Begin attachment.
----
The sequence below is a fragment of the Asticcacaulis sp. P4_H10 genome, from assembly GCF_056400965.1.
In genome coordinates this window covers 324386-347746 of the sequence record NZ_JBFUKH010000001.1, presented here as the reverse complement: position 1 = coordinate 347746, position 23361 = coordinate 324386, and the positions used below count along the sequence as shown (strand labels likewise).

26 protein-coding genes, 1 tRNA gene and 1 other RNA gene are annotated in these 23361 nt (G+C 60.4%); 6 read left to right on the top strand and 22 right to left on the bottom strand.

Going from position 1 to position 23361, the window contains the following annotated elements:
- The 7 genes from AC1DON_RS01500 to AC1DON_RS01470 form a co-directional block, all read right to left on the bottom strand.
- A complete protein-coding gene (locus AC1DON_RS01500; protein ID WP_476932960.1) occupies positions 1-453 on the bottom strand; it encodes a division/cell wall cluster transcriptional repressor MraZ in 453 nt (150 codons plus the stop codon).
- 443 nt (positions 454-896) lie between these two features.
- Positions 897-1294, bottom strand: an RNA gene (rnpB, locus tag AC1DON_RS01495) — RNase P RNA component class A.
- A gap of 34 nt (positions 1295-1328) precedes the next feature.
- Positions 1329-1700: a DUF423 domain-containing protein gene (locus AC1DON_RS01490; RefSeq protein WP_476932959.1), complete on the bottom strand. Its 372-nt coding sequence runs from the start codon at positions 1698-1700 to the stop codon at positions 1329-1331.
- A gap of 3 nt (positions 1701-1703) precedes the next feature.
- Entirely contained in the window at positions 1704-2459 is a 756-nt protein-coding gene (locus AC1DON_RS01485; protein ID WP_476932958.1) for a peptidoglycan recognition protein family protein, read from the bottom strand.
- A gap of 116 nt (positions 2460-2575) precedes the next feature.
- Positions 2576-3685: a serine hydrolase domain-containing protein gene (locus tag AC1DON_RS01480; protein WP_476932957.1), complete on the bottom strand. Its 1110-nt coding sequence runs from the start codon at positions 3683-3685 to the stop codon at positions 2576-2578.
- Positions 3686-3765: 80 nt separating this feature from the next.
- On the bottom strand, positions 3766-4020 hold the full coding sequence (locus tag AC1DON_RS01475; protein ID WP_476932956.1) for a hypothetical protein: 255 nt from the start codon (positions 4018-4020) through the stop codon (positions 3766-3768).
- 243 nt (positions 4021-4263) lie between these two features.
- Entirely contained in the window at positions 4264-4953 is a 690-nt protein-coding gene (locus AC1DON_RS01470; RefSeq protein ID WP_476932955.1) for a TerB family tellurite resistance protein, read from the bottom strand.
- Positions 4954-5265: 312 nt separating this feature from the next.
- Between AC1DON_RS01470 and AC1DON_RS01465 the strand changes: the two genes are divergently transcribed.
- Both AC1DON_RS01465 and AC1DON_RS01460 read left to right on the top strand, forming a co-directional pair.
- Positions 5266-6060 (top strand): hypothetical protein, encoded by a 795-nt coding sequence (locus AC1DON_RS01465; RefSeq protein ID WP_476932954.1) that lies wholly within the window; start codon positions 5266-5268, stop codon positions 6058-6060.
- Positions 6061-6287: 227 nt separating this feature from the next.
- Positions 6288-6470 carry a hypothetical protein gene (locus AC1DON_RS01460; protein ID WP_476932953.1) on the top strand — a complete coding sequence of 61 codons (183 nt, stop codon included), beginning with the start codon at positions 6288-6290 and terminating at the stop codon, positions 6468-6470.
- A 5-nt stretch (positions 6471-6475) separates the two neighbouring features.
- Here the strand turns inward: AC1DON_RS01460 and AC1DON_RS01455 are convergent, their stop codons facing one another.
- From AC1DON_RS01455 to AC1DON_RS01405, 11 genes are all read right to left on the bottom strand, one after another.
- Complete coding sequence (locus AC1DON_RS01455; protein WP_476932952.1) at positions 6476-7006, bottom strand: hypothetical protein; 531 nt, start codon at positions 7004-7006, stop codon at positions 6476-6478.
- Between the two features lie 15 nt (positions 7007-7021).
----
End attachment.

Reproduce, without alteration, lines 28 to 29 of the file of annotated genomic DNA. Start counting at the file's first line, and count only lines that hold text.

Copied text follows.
- Complete coding sequence (locus AC1DON_RS01455; protein WP_476932952.1) at positions 6476-7006, bottom strand: hypothetical protein; 531 nt, start codon at positions 7004-7006, stop codon at positions 6476-6478.
- Between the two features lie 15 nt (positions 7007-7021).